The student news site of Omaha North High Magnet School

The North Star

The student news site of Omaha North High Magnet School

The North Star

The student news site of Omaha North High Magnet School

The North Star

Nitrate No More

Chemical composition of nitrate GRAPHIC BY ZAREENA ABDESSALAM

Nebraska has been known as the “Cornhusker State” since 1945, when Legislature changed this to the official state name according to Nebraska Legislature. Corn is the main crop in the farming industry of Nebraska. Due to the extensive growing of corn, fertilizers are used to increase early crop growth and plant height according to Bayer Crop Science (BCS).

These fertilizers commonly contain some form of nitrogen. They may contain nitrate (nitrogen and oxygen), ammonia (nitrogen and hydrogen), or urea (nitrogen, carbon, hydrogen, and oxygen) according to Purdue Extension Agronomy Guide. Nitrate is the main form of nitrogen taken up by corn. Every bushel of corn requires a pound of nitrogen.

Since the mid 1920s, people have doubled the rate in which nitrogen enters the soil, largely through the production and use of nitrogen fertilizers according to an article in the National Library of Medicine (NLM).

Once fertilizers are spread on crop fields, the excess nutrients that don’t get used by the plant, roughly one third, convert to nitrate, and seep into our groundwater or rivers according to Colorado State University.

Low, unharmful levels of nitrate can enter drinking water through natural processes such as rain or irrigation according to Washington and Minnesota State Departments of Health. Drinking water becomes dangerous when it contains nitrate higher than the Environmental Protection Agency’s drinking water standard of ten parts per million.

Nitrate is odorless, colorless, and flavorless. High levels of nitrate have been correlated to methemoglobinemia (inadequate amount of oxygen in the blood) in infants and pediatric cancer according to Flatwater Free Press and the National Library of Medicine.

According to Jesse Bell, the current Claire M. Hubbard Professor of Water, Climate, and Health Program at University of Nebraska Medical Center, “Nitrate has also been associated with other adverse health outcomes, including cancers, birth defects, and thyroid disease.”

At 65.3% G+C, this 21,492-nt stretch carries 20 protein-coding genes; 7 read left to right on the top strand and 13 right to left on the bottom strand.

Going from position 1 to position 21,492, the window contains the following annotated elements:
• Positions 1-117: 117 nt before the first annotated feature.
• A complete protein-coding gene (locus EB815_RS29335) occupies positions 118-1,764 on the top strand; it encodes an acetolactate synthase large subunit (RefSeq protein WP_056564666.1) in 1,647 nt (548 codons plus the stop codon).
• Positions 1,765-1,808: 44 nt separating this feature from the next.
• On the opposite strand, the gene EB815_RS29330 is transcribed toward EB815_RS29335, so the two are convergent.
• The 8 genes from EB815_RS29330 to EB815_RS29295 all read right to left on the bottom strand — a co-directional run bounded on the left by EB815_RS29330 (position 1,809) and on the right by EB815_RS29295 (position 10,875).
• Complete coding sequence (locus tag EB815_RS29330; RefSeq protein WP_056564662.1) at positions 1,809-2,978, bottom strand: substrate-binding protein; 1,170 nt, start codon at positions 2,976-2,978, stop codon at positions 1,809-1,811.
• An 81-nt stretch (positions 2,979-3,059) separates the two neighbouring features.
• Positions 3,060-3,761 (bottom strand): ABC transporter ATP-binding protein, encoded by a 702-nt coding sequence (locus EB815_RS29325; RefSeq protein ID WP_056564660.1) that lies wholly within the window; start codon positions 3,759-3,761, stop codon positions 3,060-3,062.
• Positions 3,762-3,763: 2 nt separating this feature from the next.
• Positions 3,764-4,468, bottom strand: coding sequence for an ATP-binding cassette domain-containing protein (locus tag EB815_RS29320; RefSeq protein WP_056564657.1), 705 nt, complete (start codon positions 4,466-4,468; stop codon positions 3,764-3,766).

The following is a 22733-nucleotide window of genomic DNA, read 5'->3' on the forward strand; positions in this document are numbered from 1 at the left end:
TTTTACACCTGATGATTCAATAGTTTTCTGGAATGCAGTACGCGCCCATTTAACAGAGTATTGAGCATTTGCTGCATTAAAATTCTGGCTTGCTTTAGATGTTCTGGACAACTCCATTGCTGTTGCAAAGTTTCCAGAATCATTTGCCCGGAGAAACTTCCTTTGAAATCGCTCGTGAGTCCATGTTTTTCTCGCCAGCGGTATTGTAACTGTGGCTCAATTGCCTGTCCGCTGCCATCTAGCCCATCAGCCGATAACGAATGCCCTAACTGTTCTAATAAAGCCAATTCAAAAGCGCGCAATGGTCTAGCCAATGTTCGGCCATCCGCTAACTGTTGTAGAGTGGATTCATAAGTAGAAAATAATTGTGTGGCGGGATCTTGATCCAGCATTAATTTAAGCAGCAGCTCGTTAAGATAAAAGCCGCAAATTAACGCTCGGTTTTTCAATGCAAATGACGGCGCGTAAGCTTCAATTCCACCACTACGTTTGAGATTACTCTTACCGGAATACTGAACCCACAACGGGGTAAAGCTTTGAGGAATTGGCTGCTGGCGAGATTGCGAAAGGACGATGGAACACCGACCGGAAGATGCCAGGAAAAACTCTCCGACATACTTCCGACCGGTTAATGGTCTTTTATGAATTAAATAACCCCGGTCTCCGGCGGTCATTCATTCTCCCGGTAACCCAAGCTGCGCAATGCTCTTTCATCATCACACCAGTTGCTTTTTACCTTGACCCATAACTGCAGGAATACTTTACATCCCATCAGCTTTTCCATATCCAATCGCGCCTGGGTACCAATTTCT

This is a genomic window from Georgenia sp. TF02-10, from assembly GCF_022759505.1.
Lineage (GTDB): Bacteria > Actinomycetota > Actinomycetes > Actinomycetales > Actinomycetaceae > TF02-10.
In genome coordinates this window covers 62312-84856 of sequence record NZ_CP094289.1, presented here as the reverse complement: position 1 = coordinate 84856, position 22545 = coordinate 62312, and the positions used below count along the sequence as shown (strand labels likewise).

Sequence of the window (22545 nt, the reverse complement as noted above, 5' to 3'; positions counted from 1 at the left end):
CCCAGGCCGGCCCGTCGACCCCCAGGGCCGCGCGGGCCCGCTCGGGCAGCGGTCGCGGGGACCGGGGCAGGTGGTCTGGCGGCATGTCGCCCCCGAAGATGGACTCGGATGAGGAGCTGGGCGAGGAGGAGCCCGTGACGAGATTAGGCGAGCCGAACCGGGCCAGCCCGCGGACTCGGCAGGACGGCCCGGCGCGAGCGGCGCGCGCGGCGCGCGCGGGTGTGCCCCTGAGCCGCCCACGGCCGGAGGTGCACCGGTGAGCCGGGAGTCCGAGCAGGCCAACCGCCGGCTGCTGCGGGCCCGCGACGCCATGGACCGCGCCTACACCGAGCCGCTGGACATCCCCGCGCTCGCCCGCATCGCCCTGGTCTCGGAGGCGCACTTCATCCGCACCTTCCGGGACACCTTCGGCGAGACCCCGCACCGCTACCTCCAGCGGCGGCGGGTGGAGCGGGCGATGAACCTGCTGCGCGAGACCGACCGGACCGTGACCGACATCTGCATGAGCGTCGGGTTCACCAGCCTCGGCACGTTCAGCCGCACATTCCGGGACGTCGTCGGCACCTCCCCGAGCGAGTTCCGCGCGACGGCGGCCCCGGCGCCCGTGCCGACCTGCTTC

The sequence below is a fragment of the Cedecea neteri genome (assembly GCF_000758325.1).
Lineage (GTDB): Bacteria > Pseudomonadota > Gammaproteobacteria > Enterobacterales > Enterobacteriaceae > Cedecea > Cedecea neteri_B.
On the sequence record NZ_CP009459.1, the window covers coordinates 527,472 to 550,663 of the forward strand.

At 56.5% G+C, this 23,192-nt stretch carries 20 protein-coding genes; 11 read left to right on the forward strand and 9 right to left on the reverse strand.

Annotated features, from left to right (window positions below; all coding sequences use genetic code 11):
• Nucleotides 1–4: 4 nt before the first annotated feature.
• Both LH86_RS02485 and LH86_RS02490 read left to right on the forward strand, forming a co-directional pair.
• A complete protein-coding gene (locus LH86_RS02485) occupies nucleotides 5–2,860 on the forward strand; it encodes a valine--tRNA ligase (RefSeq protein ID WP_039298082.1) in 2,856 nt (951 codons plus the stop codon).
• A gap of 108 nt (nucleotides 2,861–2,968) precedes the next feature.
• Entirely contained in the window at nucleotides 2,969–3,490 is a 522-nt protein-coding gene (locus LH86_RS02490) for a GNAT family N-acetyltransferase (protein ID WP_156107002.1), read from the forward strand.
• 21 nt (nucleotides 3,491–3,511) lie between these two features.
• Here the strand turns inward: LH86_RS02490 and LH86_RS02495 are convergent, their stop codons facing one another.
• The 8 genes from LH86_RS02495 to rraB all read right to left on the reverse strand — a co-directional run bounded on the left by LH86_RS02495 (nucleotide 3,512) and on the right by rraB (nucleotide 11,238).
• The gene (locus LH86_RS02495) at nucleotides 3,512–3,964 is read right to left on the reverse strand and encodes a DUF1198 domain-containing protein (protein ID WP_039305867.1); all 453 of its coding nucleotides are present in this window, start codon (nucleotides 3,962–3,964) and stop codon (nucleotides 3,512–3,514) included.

Nitrate is not only harmful to human health, but it is also costly for communities to treat. In Nebraska, 20 percent of the population uses privately owned wells as their main source for drinking water according to Water for Food.

The Nebraska Rural Poll of 2022 showed that less than one third of those survey had tested their well water for nitrate. Of those who responded, high income household were twice as likely than lower income households to have tested their well water according to Water for Food.

Municipal water systems are tested regularly and held to the Safe Drinking Water Act Standards, so they maintain safe levels of nitrate. On the other hand, private wells must be maintained by the owners of the well. These wells should be tested on a yearly basis. If the nitrate levels become concerning, owners can install a filtration system according to Jesse Bell.

At Omaha North High School, the water contains less then 1.65 parts per million of nitrate, meaning the water has very little chance of being harmful.

Lincoln and Omaha, Nebraska have generally low nitrate levels but smaller surrounding areas, such as Kearney, have shown levels above the ten parts per million limit according to Flatwater Free Press.

Since 1978, the average nitrate level in Nebraska’s groundwater has doubled. Nebraska also has the highest rate of pediatric cancer in the Midwest according to Nebraska Public Media and Flatwater Free Press.

In 2024, 9,620 children in the United States are predicted to be diagnosed with cancer according to the American Cancer Society

In order to address these problems for the future, Jesse Bell says, “… [it] will require addressing the source of the nitrate issue.”

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Zareena Abdessalam
Zareena Abdessalam, News Writer

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